1. Cooperatively grouped students (e.g. in teams of 4) should find at there stations 4 graduated cylinders marked A, B, C, and D with the black china marker. Cylinder A should be filled with 10 ml of clear corn syrup, cylinder B should be filled with 10 ml of clear corn oil, cylinder C should be filled with 10 ml of water and cylinder D should be left empty. They should have one digital balance at each their station. The setup for each station should be done at least the day before in order for all the liquids to assured of properly settling.

2. Using chalk draw eight tests, each tube divided into 3 sections. I have used precut letter-colored sections of equal sized card board with magnetic backing to be placed in the individual sections. I have also used homemade plastic cylinders with a container of lettered sponge balls to be tossed, in the order of their respective densities, into the tubes. Additionally, another ball may be added for a pinch of fun and labeled D (more work but the results are wonderful to watch). However, they can just as easily draw them into their respective order into the pre-drawn test tubes.

3. Cooperative groups should then be asked to determine the density of each liquid and that when they hear the whistle blow (about 20 minutes) one member from each team will go up to the chalk board with their calculated data, and record their work as quickly as they can. After the member will return to his or her assigned seat before a two minute whistle blows. The first group to correctly assemble the liquids according to their respective densities in the graduated cylinders on the chalk board wins.

4. A summary of students’ findings should be explored, and steps they took to find the correct order of densities related to their experiences with the inquiry based activity, a definition for density should be arrived at, and the official definition of density compared.

Additionally, students may be given, as a follow-up assignment, a web adventure that supports the understanding of density in a real world application. Students may be asked to hand in a summary of their experiences at any of the following links:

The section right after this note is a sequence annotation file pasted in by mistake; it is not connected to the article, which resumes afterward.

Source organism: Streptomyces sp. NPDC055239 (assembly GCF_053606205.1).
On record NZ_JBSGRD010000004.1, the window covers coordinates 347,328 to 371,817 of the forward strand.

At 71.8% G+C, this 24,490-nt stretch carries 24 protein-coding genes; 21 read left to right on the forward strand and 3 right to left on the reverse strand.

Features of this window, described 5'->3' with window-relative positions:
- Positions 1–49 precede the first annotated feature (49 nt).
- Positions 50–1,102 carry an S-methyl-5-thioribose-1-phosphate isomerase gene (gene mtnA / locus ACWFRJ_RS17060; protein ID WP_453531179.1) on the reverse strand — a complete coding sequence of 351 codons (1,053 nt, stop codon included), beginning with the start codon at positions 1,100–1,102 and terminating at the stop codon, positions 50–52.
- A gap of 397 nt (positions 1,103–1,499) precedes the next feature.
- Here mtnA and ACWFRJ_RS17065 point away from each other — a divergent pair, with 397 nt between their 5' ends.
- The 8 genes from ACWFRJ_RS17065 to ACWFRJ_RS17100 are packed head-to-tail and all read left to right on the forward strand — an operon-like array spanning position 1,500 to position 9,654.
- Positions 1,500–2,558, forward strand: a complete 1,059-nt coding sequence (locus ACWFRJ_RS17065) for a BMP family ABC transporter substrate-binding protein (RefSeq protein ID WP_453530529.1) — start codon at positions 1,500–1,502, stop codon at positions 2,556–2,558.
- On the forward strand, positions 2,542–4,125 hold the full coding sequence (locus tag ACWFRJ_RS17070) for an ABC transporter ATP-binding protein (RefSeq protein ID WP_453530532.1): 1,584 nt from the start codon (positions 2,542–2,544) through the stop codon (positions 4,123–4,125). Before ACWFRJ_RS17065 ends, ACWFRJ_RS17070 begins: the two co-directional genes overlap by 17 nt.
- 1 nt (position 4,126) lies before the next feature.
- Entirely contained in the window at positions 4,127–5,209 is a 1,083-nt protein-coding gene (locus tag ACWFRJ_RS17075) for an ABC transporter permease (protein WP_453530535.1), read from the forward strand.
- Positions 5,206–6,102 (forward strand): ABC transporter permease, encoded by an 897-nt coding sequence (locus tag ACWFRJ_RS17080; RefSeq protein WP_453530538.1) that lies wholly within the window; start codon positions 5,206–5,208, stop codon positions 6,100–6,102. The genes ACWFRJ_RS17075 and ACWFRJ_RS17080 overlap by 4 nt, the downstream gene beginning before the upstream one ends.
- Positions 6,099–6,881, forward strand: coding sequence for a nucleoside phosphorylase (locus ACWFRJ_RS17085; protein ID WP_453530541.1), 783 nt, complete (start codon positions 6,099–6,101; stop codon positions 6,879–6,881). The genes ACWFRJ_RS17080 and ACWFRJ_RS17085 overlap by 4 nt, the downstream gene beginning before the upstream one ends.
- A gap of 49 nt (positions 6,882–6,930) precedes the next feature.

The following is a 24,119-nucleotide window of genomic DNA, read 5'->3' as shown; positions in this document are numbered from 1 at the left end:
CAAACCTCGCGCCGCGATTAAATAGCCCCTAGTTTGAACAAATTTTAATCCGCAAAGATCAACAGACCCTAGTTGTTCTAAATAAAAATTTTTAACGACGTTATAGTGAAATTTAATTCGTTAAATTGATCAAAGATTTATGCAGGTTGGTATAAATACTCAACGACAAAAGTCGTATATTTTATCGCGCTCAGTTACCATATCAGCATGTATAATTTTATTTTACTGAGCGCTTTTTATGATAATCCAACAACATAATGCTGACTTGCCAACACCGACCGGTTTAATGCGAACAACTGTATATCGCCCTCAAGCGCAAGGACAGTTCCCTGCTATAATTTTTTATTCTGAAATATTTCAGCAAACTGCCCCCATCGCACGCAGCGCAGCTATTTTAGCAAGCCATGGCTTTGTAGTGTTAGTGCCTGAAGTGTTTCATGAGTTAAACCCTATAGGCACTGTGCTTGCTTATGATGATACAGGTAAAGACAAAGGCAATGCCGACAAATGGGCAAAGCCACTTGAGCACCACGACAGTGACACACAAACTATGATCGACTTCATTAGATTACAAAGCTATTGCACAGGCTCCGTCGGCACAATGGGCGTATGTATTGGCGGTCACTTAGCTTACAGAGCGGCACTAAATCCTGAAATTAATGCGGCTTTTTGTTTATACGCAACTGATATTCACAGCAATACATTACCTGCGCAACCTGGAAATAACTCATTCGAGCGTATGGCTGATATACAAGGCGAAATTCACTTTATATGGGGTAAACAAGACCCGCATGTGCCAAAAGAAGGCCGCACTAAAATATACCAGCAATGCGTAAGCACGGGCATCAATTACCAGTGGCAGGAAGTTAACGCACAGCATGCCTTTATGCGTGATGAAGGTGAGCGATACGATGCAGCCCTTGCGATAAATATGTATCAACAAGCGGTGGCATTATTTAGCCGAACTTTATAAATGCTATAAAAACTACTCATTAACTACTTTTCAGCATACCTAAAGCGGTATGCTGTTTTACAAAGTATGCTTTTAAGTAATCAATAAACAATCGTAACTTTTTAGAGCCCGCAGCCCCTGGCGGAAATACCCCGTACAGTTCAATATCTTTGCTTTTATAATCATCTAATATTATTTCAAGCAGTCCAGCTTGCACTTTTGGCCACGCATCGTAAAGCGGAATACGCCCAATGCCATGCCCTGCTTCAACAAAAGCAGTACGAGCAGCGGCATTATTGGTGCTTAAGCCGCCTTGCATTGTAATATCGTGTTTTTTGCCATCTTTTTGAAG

For extra credit a book report maybe assigned entitled  By the Great Horn Spoon!
by Sid Fleischman; illustrated by Eric von Schmidt, Atlantic Monthly Press/Little, Brown and Co., Boston. 1963.  In this adventure novel about sailing around Cape Horn to the California gold rush, several passages exemplify the way density figures into the gold panning process. On page 97, Quartz Jackson teaches the boy Jack about panning for gold, explaining “Gold’s heavy ... even the yellow dust sinks to the bottom if you keep workin’ the pan.” Pages 123–127 provide some good technical detail on the panning process, “grain for grain, gold is eight times heavier than sand.” An ingenious way to use an umbrella as a filter for gold is also described.

Science Standards:

Standard 2

All students will understand and apply scientific concepts, principles, and theories pertaining to the physical setting

Standard 5.1

All students will understand the interrelationships between science and technology and develop a conceptual understanding of nature and process of technology.

Standard 5.4

All students will develop problem-solving, decision making, and inquiry skills reflected by formulating usable questions and hypotheses, planning experiments, conducting systematic observations, interpreting and analyzing data, drawing conclusions and communicating results.